A few years ago when I was still living in Arizona, me and my husband had just finished up a nice meal at a fantastic Mexican restaurant and wanted to go home. Because we had met at the restaurant after work, we had taken separate cars. Before we left, Mr. E mentioned that we needed some groceries and told me that he’d meet me at the local Safeway.
I took off first, and because of some favorable stoplights, made it to Safeway before he did. As I was pulling into the empty and dark parking lot, I noticed a lowrider pull in behind me. I drove my car up to the entrance and got out.
The coupons were in my trunk, from a former foray to Safeway. I went around to the back of the car and opened the trunk, and on my way I saw this:
The lowrider that had pulled into the parking lot hadn’t gone to the building and hadn’t parked in any of the spaces. Instead, it stopped halfway to the building. It was dark, and the parking lot was empty, so I saw one guy get out of the car. The car then took off, and the man started walking toward the building, and then stopped some distance away and started watching me.
I saw this out of the corner of my eye as I was shuffling things around in the trunk. As I closed the lid, the man started walking toward me, quickly. My hair stood on end. Thoughts raced through my mind. One, why did those people drop him off, and didn’t park and come in? Two, why did they drop him off near the rear of the dark and empty parking lot? Three, I am the only one out here in the parking lot and he’s coming closer.
I started walking toward the building, but he was moving quickly enough that he would overtake me. My husband turned into the parking lot at this point, and his headlights lit us up. I noticed that the man was a young hispanic man, with gangster clothing – real gangster clothing. If you have ever driven through the Tucson ghetto, you know what this type of clothing means on a young hispanic man.
Mr. E parked right in front of me, between me and the hispanic man. He got out. I would have ran inside, but I didn’t want to leave him alone with the gangster, so I waited for him and hustled him inside.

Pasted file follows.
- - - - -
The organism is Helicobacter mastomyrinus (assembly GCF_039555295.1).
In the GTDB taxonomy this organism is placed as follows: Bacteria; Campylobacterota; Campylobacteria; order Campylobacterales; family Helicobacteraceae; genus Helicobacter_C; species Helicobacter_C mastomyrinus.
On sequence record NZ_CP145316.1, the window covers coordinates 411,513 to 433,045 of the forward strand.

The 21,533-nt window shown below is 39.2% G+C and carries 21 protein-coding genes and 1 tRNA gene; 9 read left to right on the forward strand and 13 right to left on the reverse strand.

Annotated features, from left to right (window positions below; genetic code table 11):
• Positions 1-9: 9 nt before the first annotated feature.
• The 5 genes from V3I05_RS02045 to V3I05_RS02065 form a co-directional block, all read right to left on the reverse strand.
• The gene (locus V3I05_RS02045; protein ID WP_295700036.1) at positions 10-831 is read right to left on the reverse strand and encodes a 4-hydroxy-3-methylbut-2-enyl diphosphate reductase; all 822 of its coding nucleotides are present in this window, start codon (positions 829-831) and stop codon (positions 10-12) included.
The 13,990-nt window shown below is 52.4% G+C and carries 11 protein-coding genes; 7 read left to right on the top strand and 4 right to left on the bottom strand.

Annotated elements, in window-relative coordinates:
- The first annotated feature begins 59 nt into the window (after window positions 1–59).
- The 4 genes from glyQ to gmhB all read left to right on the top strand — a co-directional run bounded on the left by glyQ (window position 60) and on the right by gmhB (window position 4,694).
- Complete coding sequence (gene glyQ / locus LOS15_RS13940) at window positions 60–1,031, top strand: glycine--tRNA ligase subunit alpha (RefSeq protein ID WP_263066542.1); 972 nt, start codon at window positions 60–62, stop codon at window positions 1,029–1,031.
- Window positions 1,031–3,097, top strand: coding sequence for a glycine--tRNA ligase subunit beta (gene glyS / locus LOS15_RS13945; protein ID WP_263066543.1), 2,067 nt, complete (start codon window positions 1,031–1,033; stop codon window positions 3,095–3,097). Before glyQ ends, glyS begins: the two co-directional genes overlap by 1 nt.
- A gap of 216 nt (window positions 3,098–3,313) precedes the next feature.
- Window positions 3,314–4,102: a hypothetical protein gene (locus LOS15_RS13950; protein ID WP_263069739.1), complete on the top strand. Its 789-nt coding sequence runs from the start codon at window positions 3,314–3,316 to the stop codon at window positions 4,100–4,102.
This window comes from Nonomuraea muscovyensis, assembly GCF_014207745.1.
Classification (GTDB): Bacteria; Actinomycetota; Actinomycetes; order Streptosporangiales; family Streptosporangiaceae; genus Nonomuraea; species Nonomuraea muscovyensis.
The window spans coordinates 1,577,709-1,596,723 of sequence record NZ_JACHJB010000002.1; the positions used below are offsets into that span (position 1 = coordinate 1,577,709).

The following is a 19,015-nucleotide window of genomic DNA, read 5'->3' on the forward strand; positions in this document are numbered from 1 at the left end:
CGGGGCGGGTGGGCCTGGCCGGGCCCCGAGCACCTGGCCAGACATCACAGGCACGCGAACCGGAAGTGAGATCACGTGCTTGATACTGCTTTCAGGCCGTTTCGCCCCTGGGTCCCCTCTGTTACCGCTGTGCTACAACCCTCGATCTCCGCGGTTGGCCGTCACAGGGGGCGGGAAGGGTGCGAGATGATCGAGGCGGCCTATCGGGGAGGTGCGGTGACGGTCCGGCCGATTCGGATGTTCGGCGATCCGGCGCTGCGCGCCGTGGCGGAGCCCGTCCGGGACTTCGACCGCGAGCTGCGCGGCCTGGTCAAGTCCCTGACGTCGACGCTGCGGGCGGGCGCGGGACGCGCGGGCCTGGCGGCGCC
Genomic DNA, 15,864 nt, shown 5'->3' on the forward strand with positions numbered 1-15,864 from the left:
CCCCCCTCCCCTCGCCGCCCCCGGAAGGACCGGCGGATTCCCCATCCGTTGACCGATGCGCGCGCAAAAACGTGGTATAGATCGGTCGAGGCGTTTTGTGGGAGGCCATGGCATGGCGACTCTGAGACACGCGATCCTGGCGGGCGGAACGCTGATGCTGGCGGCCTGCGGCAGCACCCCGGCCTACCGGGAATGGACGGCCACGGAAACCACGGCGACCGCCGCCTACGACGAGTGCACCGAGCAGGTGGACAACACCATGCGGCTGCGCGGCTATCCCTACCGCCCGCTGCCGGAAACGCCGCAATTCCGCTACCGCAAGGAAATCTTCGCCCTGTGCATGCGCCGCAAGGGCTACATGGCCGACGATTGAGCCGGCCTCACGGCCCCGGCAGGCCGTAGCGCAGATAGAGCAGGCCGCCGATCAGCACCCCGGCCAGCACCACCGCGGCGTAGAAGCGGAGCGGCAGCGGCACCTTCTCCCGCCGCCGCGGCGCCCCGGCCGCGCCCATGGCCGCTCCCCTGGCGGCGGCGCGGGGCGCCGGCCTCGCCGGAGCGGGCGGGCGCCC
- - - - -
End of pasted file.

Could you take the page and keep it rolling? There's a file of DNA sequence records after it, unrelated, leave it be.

The man followed us after a few minutes. I watched him when I could. He started following us around the store, but he stopped when he noticed I was looking at him. He then went into the magazine section and stayed there. Everytime we passed that aisle I would glare at him. Back off!
The whole time I was in the store I was trying to come up with some legitimate justification for him to be perusing the magazine section of Safeway at nine o’clock. I tried to think of reasons why he would have tried to intercept me on the way to the building. I tried to justify why he would have stopped trying when he saw my husband, and why he would have followed us around the store, and why he acted guilty when he caught me looking at him. I just couldn’t think of a rational excuse.
When we left, I made sure me and my husband left at the same time. I followed him, and kept an eye on my rear view mirror – I wanted to make sure his friends weren’t following me. They weren’t, but that didn’t make me feel any safer. I didn’t get any sleep that night.
I didn’t tell my husband my suspicions until later. My husband is the kind of guy who will yell at someone for scaring me and not think twice, and if I turned out to be wrong, or the guy turned out to have a gun and be very dangerous…well, it was better all around not to tell him until later. I also wanted the whole thing to be a figment of my imagination, that the young hispanic gangster-apparrel-wearing man was harmless – not only because I wanted to feel safe, but also because I didn’t want to think I was fitting him into a convenient stereotype.
Nevertheless, I couldn’t shake the feeling that the man had meant to harm me, that if my huband hadn’t shown up at that exact moment I may have been mugged or worse. I was almost completely certain at that time.
I was looking through the internet later, and it seems that your hindbrain or whatever little part of you left over from caveman days that says “oh shit that’s a LION” is still there. Maybe a little weaker, but still there. So when your hair stands up and adrenaline shoots through your body, listen and get out of the situation! Better to look like an idiot, running in a dark Safeway parking lot, than be knifed!